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Version 16 (modified by Antoine Martin, 5 years ago) (diff)

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[[Image(...)]] Authentication


Introduction

The documentation here applies to version 0.11 and later. Older versions only support the "--password-file" authentication mode.

When using ssh to connect to a server, encryption and authentication can be skipped.

Xpra's authentication modules can be useful for:

  • securing TCP sockets
  • making the unix domain socket accessible to other users safely
  • using the Proxy Server mode

Modules

The authentication module used is specified using the --auth=MODULE switch. Starting with version 0.15, there is also a --tcp-auth=MODULE switch which allows a different authentication module to be used for TCP sockets.
Here are the modules that can be used:

  • allow: always allows the user to login, the username used is the one supplied by the client - dangerous / only for testing
  • none: always allows the user to login, the username used is the one the server is running as - dangerous / only for testing (requires version 0.12 or later)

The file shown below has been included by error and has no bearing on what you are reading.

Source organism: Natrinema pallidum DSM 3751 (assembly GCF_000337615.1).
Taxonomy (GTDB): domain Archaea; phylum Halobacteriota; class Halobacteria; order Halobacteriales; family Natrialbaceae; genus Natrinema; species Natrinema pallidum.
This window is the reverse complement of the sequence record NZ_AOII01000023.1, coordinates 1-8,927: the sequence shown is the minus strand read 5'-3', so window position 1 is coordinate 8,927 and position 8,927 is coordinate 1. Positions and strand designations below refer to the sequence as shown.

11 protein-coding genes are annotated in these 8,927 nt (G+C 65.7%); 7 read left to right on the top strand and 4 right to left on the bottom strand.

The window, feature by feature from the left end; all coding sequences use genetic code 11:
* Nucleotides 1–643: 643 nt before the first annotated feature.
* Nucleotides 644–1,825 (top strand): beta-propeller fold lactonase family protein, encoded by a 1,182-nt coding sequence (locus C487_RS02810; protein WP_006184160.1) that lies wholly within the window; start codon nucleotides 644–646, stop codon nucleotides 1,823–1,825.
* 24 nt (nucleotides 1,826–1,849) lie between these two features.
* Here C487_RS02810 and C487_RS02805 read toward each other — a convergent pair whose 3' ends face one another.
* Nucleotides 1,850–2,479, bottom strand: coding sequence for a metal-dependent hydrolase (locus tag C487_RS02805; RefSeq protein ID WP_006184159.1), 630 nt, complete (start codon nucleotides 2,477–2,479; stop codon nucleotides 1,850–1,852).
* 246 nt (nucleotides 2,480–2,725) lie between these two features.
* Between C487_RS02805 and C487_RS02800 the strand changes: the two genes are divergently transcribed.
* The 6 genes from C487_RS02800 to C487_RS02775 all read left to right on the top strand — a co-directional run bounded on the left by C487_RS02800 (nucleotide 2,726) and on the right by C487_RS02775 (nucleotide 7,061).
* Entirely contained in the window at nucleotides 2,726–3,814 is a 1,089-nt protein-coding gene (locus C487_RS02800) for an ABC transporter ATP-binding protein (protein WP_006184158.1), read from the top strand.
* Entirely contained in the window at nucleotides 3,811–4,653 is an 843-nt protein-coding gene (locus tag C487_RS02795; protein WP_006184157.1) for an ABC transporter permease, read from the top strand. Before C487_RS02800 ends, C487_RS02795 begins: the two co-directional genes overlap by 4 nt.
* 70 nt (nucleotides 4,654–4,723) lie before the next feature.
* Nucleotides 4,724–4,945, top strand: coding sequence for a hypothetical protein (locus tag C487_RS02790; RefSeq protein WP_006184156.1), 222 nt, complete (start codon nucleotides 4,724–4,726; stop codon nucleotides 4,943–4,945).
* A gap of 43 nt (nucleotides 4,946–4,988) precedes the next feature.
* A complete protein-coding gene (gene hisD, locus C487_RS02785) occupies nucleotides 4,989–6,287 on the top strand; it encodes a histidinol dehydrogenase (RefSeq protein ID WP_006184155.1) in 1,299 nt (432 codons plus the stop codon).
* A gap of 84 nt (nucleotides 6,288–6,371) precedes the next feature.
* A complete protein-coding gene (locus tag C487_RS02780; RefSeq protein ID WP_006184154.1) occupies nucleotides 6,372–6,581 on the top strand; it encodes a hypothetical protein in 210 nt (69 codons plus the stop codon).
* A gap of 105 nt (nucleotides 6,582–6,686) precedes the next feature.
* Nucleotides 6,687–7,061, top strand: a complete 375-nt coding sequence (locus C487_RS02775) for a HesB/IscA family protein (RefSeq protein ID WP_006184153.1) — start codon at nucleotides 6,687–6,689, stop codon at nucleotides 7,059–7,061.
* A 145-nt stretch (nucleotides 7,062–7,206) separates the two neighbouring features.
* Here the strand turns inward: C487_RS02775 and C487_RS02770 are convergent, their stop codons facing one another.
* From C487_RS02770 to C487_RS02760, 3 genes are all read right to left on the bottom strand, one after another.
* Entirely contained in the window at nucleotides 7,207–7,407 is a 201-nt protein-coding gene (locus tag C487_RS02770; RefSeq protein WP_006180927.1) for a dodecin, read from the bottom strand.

• fail: always fails authentication, no password required - useful for testing
  • reject: always fails authentication, pretends to ask for a password - useful for testing (requires version 0.12 or later)
  • file: looks up usernames and password in the password file (see below)
  • pam: linux PAM authentication
  • win32: win32security authentication
  • sys is a virtual module which will choose win32 or pam

Password File

When used without the Proxy Server, the password file can contain a simple password in plain text.
See proxy server file authentication for more advanced usage.

Security Considerations

  • the password is never sent in plain text over the wire, the authentication modes that require the password to be sent to the server unhashed (sys: pam and win32) will refuse to run without Encryption
  • when used over TCP sockets, password authentication is vulnerable to man-in-the-middle attacks where an attacker could intercept the initial exchange and use the stolen authentication challenge response to access the session, Encryption prevents that
  • the client does not verify the authenticity of the server, Encryption does